Attorney General Todd Rokita continued his leadership in the fight to hold tech companies accountable for consumer privacy today, announcing a $49.5 million multistate settlement with the software company, Blackbaud.
“Nonprofits doing their great work rely and depend on vendors like Blackbaud to protect sensitive and private information,” Attorney General Rokita said. “This type of leak is unacceptable, and we fought back on behalf of Hoosiers.”
Attorney General Rokita, with the Attorney General of Vermont, led a coalition of 50 attorneys general to investigate the incident and negotiate a settlement after its deficient data security practices and response to a 2020 data breach that exposed the personal information of millions of consumers. Under the settlement, Blackbaud has agreed to overhaul its data security and breach notification practices and also make a $49.5 million payment to states.
As lead state, Indiana will receive nearly $3.6 million from the settlement, more than any other state.
“While it doesn’t make up for Blackbaud’s negligence, I am glad we have held them accountable for their actions,” Attorney General Rokita said.
Blackbaud provides software to various nonprofit organizations, including charities, schools, churches, and healthcare organizations. Blackbaud’s customers use their software to connect with donors and manage data about their constituents, including demographic information. Social Security numbers, driver’s license numbers, financial information, donation history, and protected health information were also given to the company.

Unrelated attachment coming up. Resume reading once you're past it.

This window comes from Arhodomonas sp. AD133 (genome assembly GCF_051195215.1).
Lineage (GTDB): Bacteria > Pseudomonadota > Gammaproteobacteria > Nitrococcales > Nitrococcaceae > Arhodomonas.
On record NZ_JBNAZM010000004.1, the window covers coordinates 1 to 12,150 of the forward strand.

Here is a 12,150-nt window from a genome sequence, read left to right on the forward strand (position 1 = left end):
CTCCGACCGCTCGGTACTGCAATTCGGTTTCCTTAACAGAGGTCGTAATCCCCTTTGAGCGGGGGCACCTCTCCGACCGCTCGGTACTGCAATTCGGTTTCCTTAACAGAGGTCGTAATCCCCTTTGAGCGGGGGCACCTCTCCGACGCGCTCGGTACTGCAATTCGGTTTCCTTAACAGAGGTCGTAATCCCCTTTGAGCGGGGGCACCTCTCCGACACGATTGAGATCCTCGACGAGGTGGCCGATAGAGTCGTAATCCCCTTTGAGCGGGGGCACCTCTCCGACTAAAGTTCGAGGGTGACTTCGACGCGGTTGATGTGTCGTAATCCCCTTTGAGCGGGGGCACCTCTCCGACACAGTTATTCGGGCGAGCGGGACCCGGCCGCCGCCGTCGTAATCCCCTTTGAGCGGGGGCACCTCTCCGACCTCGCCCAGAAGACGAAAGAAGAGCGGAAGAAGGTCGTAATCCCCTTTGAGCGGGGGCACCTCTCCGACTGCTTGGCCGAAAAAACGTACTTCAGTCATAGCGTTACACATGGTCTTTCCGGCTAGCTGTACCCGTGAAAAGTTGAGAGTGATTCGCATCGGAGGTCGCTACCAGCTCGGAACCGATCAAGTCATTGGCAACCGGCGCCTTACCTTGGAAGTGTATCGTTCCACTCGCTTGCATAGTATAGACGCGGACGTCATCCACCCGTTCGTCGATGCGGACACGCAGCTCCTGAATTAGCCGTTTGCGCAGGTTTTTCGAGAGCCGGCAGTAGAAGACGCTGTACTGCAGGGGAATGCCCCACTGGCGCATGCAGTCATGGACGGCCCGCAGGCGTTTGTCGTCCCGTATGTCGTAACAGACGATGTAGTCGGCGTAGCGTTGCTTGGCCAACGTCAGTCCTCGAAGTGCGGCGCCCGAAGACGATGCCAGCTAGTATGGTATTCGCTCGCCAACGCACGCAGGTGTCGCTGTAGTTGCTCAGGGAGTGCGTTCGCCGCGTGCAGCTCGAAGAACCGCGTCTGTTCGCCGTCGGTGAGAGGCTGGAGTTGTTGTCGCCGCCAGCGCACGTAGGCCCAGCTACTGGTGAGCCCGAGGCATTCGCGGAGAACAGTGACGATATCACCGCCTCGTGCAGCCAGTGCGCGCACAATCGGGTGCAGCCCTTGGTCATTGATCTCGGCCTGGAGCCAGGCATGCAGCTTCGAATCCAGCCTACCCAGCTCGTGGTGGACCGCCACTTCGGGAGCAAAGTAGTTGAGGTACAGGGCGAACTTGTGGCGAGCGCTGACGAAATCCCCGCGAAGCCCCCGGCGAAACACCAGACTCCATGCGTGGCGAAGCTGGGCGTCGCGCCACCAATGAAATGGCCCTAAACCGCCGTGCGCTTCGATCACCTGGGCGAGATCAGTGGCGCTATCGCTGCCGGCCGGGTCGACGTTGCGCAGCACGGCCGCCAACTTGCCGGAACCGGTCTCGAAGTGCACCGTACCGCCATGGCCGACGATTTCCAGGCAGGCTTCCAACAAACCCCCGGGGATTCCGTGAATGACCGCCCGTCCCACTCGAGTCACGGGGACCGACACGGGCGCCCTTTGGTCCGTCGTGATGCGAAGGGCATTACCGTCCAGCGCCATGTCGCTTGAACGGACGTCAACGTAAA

This type of highly sensitive information was exposed during the 2020 data breach, which impacted over 13,000 Blackbaud customers and their respective consumer constituents.
The settlement resolves allegations that Blackbaud violated state consumer protection laws, breach notification laws, and HIPAA by failing to implement reasonable data security, which allowed hackers to gain access to the network.
Blackbaud also failed to provide its customers with timely, complete, or accurate information regarding the breach, which is required by law.
As a result of their actions, the proper notification to consumers, whose personal information was exposed, was significantly delayed or never occurred at all. Blackbaud downplayed the incident and led its customers to believe that notification was not required.
Under the settlement led by Attorney General Rokita and his office, Blackbaud has agreed to strengthen its data security and breach notification practices going forward.